It is unfortunate to learn that at present, in the entire province of Sindh, there are only three centres which offer prosthodontics residency training under the supervision of College of Physicians and Surgeons, Pakistan (CPSP). A few MDS programmes are training prosthodontists as well. Altogether, there is an acute dearth of prosthodontists who can offer MFP education and services.  This needs to be taken up seriously as this is a national need. But how many maxillofacial prosthetics specialists does Pakistan need? The answer is not known. Ariani et al6 argued that there are no set recommendations regarding the number of maxillofacial prosthodontists; the need may be different in different countries depending on the burden of the disease.

There is no dedicated MFP training centre or facility in Pakistan, let alone Sindh. It’s high time that the provincial and central governments, and the dental fraternity come together and identify the prosthodontist(s) who are willing to take active lead in acquiring the expertise in this domain and further train the emerging prosthodontists to develop the required competency in this area of practice.

Sheets et al reported that in the USA, the duration of prosthodontics residency was increased from two years to three years in 1966 and later one year fellowship in MFP was introduced.7 Following the North American model,8 university hospitals in Pakistan should establish post-residency fellowship training. This training can be treated as a second fellowship diploma in the subspecialty at the College of Physicians and Surgeons of Pakistan.

A post residency training in MFP will produce competent clinicians to manage the rehabilitation of patients with congenital defects (such as cleft palate) and acquired defects, especially among survivors of head & neck cancer. This will also improve the quality of head and neck tumour boards. Tumour boards are multidisciplinary team meetings in which different specialists work together for making clinical decisions regarding the care of cancer patients. MFP trained dentists can be important contributors in the rehabilitation of head and neck cancer patients.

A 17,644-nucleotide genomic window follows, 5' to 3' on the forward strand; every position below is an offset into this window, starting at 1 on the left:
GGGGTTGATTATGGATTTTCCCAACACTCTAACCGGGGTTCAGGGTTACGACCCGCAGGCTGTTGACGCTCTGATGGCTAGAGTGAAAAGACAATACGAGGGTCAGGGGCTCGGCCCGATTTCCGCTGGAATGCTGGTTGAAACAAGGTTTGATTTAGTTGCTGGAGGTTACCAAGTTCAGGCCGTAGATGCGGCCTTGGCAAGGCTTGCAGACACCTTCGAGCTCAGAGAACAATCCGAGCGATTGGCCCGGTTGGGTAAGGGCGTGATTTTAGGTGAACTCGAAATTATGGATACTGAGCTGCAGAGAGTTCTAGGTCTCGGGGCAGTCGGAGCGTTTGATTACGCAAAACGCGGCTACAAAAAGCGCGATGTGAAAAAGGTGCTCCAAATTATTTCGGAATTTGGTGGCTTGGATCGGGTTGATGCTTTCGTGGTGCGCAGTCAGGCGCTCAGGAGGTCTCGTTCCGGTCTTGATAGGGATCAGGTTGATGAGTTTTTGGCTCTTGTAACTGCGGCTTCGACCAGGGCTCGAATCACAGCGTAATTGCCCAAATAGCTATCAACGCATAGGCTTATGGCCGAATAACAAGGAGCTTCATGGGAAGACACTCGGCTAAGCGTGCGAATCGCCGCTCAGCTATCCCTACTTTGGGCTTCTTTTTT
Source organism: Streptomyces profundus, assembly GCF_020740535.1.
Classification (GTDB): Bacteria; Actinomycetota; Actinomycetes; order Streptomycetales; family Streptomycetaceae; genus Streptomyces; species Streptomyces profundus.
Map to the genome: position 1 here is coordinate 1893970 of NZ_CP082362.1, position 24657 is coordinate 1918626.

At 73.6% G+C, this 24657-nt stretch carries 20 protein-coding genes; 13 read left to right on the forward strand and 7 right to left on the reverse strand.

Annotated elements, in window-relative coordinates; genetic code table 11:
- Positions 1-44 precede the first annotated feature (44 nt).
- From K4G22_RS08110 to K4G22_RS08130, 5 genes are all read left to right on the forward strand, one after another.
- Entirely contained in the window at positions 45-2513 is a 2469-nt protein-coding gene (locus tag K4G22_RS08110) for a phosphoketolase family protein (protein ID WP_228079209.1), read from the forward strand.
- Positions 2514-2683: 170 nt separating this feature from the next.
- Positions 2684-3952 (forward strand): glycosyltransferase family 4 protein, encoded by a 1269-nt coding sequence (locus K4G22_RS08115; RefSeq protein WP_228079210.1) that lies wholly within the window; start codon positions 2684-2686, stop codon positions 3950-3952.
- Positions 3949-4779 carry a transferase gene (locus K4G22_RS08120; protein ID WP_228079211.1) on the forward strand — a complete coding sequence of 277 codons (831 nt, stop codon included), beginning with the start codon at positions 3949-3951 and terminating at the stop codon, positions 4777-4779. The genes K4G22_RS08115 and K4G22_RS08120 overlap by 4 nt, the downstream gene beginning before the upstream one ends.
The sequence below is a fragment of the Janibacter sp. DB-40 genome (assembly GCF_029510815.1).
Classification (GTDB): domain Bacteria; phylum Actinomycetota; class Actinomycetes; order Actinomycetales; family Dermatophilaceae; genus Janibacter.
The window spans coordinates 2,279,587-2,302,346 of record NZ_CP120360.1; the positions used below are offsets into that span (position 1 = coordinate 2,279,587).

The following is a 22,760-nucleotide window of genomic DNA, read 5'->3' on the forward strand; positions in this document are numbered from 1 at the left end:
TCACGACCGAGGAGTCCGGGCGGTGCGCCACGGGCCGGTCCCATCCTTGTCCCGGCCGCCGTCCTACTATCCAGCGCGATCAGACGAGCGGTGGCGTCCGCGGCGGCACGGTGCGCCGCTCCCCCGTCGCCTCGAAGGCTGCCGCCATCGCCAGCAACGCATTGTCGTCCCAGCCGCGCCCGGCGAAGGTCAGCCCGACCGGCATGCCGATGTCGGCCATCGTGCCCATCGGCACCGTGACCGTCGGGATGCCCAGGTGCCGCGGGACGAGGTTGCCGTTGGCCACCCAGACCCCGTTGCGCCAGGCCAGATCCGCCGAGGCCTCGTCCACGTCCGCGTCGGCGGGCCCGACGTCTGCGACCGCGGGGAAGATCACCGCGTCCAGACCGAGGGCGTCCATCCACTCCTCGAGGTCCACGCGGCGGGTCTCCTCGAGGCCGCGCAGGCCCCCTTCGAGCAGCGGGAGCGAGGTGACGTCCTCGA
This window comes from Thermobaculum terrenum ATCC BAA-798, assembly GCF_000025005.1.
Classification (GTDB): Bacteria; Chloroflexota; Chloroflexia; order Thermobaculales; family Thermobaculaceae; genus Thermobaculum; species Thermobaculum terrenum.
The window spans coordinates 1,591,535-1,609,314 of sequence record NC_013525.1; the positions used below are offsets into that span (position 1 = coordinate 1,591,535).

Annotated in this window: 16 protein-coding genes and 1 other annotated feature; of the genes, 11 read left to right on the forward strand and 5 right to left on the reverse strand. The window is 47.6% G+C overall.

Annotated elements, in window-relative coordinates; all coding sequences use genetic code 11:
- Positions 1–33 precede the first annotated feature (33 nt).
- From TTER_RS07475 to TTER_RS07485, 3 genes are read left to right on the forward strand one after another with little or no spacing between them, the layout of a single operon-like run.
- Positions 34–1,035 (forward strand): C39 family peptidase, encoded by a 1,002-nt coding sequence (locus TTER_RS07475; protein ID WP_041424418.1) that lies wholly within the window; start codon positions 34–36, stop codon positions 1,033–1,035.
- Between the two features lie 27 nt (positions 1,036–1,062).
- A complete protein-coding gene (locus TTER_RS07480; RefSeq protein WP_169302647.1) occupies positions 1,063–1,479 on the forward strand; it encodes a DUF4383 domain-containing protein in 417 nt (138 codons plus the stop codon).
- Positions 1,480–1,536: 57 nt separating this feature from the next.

Keywords: Prosthodontics; maxillofacial prosthodontics; maxillectomy, cleft lip; cleft palate.

Disclaimer: None.

Conflict of Interest: None.

Funding Sources: None.

 

References

 

1.      Schaaf  NG. Maxillofacial prosthetics and the head and neck cancer patient. Cancer 1984; 54(11 Suppl): 2682-90.

2.      Goiato MC, Pesqueira AA, Ramos da Silva C, Gennari Filho H, Micheline Dos Santos D. Patient satisfaction with maxillofacial prosthesis. Literature review. J Plast Reconstr Aesthet Surg 2009; 62: 175-80.

3.      Malhi W. Pakistan’s tobacco consumption: The most in South Asia. Pakistan Today. 2013, February 8.

4.      Chaudhry S, Khan AA, Mirza KM, Iqbal HA, Masood Y, Khan NR, et al. Estimating the burden of head and neck cancers in the public health sector of Pakistan. Asian Pac J Cancer Prev 2008; 9: 529-32.

5.      Dixon MJ, Marazita ML, Beaty TH, Murray JC. Cleft lip and palate: understanding genetic and environmental influences. Nature Rev Gen 2011; 12: 167-78.

6.      Ariani N, Visser A, van Oort RP, Kusdhany L, Rahardjo TB, Krom BP, et al. Current state of craniofacial prosthetic rehabilitation. Int J Prosth 2013; 26: 57-67.

7.      Sheets JL, Pinkston DJ, Yuan JC, Sukotjo C, Wee AG. US Maxillofacial Prosthetics Programs: Fellows' and Directors' Perspectives. J Dent Educ 2018; 82: 1335-42.

8.      Mayo Foundation for Medical Education and Research. Maxillofacial Prosthetics and Dental Oncology Fellowship (Minnesota). [Online] [Cited 2020 March 16]. Available from: URL: https://college.mayo.edu/academics/res idencies-andfellowships/maxillofacial-prosthetics-and-dental-oncology-fellowship-minnesota/.